Stochastic resonance, where noise synchronizes a system’s response to an external drive, is a phenomenon that occurs in a wide variety of noisy systems ranging from the dynamics of neurons to the periodicity of ice ages. This talk will present theory and experiments on a quantum system that exhibits stochastic resonance — the quantum tunneling of the magnetization of a single Fe atom measured using spin-polarized scanning tunneling microscopy. Stochastic resonance is shown deep in the quantum regime, where fluctuations are driven by tunneling of the magnetization, as well as in a semi-classical crossover region where thermal excitations set in. Combining theory and experiment enables one to probe the dynamics on time scales shorter than can be resolved experimentally.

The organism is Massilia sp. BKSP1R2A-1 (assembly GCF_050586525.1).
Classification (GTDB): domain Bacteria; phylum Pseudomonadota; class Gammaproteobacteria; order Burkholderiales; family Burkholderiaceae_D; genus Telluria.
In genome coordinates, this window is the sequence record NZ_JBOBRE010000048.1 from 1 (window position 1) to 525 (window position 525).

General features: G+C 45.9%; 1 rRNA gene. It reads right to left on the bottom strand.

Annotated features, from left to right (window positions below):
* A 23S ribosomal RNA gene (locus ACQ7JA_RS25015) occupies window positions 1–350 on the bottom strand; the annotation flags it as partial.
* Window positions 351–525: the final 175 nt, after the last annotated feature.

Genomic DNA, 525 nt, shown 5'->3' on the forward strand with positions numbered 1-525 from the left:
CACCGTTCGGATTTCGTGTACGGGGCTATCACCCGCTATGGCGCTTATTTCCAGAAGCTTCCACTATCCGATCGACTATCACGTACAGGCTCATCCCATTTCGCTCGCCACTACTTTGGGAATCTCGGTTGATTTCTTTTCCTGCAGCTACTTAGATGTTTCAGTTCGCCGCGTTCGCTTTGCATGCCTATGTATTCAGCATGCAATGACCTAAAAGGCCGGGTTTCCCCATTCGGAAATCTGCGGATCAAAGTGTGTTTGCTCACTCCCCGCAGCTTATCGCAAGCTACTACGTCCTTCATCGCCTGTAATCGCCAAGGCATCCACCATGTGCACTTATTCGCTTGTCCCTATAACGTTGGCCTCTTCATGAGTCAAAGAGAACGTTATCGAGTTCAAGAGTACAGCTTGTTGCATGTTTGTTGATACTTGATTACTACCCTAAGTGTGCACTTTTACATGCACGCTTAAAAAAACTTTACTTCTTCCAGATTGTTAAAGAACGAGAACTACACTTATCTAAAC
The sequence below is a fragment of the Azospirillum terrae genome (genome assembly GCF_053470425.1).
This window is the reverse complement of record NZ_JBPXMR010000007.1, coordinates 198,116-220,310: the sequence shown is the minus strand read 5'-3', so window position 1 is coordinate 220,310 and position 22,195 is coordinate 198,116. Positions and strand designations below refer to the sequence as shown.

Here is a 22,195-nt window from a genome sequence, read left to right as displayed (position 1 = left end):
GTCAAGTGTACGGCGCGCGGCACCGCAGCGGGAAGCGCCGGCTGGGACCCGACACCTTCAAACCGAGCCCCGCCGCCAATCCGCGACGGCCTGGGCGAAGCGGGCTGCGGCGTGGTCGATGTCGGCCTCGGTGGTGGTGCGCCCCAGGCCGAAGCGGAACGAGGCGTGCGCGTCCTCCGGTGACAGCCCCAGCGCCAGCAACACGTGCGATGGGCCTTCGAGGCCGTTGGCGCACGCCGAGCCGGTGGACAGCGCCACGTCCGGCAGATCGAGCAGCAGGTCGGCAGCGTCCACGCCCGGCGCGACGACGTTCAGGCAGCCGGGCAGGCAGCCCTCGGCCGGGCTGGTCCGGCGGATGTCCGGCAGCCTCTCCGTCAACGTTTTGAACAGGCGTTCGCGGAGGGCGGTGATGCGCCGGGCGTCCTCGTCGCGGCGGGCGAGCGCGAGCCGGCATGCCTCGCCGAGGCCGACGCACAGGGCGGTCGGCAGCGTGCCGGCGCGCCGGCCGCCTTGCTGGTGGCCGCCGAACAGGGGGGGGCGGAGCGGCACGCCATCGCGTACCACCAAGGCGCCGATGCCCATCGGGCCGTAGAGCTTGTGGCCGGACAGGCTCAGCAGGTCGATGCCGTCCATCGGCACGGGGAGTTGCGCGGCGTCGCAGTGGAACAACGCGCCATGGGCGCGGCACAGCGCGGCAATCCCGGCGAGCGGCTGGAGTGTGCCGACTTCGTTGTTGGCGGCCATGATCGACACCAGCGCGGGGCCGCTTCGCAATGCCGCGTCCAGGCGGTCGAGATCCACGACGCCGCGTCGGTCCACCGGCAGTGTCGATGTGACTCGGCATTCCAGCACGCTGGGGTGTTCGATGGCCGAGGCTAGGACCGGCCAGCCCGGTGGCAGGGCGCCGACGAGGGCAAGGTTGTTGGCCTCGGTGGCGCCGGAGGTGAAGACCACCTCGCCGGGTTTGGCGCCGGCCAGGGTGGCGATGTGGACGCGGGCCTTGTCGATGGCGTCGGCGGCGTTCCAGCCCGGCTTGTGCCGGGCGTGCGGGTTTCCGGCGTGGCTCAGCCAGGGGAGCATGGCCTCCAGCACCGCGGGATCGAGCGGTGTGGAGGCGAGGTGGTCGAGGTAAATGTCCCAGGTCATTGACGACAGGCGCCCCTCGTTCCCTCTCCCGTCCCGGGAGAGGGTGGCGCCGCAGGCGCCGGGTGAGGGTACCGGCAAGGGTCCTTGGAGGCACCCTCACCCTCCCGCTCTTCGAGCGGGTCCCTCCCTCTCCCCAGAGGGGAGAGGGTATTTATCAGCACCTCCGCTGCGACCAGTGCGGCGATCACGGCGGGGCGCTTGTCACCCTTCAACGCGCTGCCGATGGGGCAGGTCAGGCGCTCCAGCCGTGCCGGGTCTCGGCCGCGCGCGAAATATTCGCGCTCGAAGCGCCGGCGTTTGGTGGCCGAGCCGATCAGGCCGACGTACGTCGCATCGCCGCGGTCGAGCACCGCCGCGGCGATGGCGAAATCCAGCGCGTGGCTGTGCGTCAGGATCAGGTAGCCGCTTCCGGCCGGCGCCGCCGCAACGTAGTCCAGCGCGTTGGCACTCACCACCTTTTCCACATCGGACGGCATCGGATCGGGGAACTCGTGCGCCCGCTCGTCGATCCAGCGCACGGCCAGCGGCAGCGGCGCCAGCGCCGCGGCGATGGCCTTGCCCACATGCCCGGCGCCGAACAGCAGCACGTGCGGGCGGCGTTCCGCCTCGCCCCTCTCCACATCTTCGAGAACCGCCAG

Professor Susan Coppersmith is a theoretical condensed matter physicist who has made substantial contributions to the understanding of a broad range of subjects, including glasses, biominerals, granular materials, and quantum computers. Her honors include fellowship in the Australian Academy of Science, the Australian Institute of Physics, and the Royal Society of New South Wales, as well as the American Physical Society, the American Association for the Advancement of Science, and the American Academy of Arts and Sciences, and membership in the National Academy of Sciences of the United States.